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  • Author or Editor: Mostafa Hosseini x
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Soheil Saadat, Seyed Mohammad Ghodsi, Kourosh Holakouie Naieni, Kavous Firouznia, Mostafa Hosseini, Hamid Reza Kadkhodaie and Hossein Saidi


The aim of this study was to develop a decision rule for physicians in developing countries to identify patients with minor head injury who will benefit from emergency brain CT scanning.


Three hundred eighteen patients with a history of blunt head trauma and a Glasgow Coma Scale (GCS) score ≥ 13 who had presented within 12 hours of trauma underwent nonenhanced brain CT and were included in this prospective study. Computed tomography findings that necessitated neurosurgical care (either observation or intervention) were considered as positive findings. Logistic regression was used to develop the decision rule.


Computed tomography scans were always normal in patients < 65 years old who did not have an obvious head wound, a raccoon sign, vomiting, memory deficit, or a decrease in their GCS score. Patients with 1 major criterion (GCS score < 14, raccoon sign, failure to remember the impact, age > 65 years, or vomiting) or 2 minor criteria (wound at the scalp or GCS score < 15) had an abnormal CT scan in 13% of the cases.


The decision rule developed by the authors appears to be 100% sensitive and 46% specific for positive findings on brain CT and will, in developing countries, help clarify the decision to obtain scans.

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MirHojjat Khorasanizadeh, Mahmoud Yousefifard, Mahsa Eskian, Yi Lu, Maryam Chalangari, James S. Harrop, Seyed Behnam Jazayeri, Simin Seyedpour, Behzad Khodaei, Mostafa Hosseini and Vafa Rahimi-Movaghar


Predicting neurological recovery following traumatic spinal cord injury (TSCI) is a complex task considering the heterogeneous nature of injury and the inconsistency of individual studies. This study aims to summarize the current evidence on neurological recovery following TSCI by use of a meta-analytical approach, and to identify injury, treatment, and study variables with prognostic significance.


A literature search in MEDLINE and EMBASE was performed, and studies reporting follow-up changes in American Spinal Injury Association (ASIA) Impairment Scale (AIS) or Frankel or ASIA motor score (AMS) scales were included in the meta-analysis. The proportion of patients with at least 1 grade of AIS/Frankel improvement, and point changes in AMS were calculated using random pooled effect analysis. The potential effect of severity, level and mechanism of injury, type of treatment, time and country of study, and follow-up duration were evaluated using meta-regression analysis.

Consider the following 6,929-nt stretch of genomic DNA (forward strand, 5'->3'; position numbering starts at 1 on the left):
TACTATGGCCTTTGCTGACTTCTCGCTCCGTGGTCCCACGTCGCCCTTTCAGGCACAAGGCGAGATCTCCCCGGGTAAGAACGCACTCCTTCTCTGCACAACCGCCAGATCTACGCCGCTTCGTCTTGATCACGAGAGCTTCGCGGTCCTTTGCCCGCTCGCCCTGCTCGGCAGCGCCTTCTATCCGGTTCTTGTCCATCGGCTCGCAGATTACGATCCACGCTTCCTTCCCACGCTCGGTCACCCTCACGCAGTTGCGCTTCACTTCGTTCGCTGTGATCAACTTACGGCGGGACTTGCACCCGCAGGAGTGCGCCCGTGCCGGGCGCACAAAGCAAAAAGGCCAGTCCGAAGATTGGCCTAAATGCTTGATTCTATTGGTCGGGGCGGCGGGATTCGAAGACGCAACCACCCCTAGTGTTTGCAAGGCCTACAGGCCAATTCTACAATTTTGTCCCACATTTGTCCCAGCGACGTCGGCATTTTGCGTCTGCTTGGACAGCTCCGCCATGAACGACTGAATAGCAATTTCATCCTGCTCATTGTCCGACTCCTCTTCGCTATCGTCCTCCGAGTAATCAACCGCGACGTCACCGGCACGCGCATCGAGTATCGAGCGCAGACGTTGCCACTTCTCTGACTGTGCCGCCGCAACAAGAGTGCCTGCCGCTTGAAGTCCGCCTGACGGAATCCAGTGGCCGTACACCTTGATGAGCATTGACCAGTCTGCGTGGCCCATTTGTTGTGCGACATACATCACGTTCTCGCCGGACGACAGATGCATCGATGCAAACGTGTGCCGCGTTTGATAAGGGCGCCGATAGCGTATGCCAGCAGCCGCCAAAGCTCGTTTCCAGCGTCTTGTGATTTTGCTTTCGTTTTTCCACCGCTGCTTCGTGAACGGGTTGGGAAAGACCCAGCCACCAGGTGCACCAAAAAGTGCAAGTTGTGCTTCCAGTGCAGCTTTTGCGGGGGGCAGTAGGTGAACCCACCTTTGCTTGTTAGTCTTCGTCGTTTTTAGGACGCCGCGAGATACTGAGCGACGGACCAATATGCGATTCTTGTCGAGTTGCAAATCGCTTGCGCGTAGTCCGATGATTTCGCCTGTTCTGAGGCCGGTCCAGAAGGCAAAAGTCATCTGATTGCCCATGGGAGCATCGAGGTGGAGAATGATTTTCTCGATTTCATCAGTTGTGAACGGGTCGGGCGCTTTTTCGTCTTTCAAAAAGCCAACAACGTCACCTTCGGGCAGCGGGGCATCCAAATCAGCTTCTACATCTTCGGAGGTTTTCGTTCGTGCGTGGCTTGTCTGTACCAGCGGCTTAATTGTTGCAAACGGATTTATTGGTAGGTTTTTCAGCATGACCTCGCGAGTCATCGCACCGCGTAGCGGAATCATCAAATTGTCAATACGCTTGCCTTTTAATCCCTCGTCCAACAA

A total of 114 studies were included, reporting AIS/Frankel changes in 19,913 patients and AMS changes in 6920 patients. Overall, the quality of evidence was poor. The AIS/Frankel conversion rate was 19.3% (95% CI 16.2–22.6) for patients with grade A, 73.8% (95% CI 69.0–78.4) for those with grade B, 87.3% (95% CI 77.9–94.8) for those with grade C, and 46.5% (95% CI 38.2–54.9) for those with grade D. Neurological recovery was significantly different between all grades of SCI severity in the following order: C > B > D > A. Level of injury was a significant predictor of recovery; recovery rates followed this pattern: lumbar > cervical and thoracolumbar > thoracic. Thoracic SCI and penetrating SCI were significantly more likely to result in complete injury. Penetrating TSCI had a significantly lower recovery rate compared to blunt injury (OR 0.76, 95% CI 0.62–0.92; p = 0.006). Recovery rate was positively correlated with longer follow-up duration (p = 0.001). Studies with follow-up durations of approximately 6 months or less reported significantly lower recovery rates for incomplete SCI compared to studies with long-term (3–5 years) follow-ups.


The authors’ meta-analysis provides an overall quantitative description of neurological outcomes associated with TSCI. Moreover, they demonstrated how neurological recovery after TSCI is significantly dependent on injury factors (i.e., severity, level, and mechanism of injury), but is not associated with type of treatment or country of origin. Based on these results, a minimum follow-up of 12 months is recommended for TSCI studies that include patients with neurologically incomplete injury.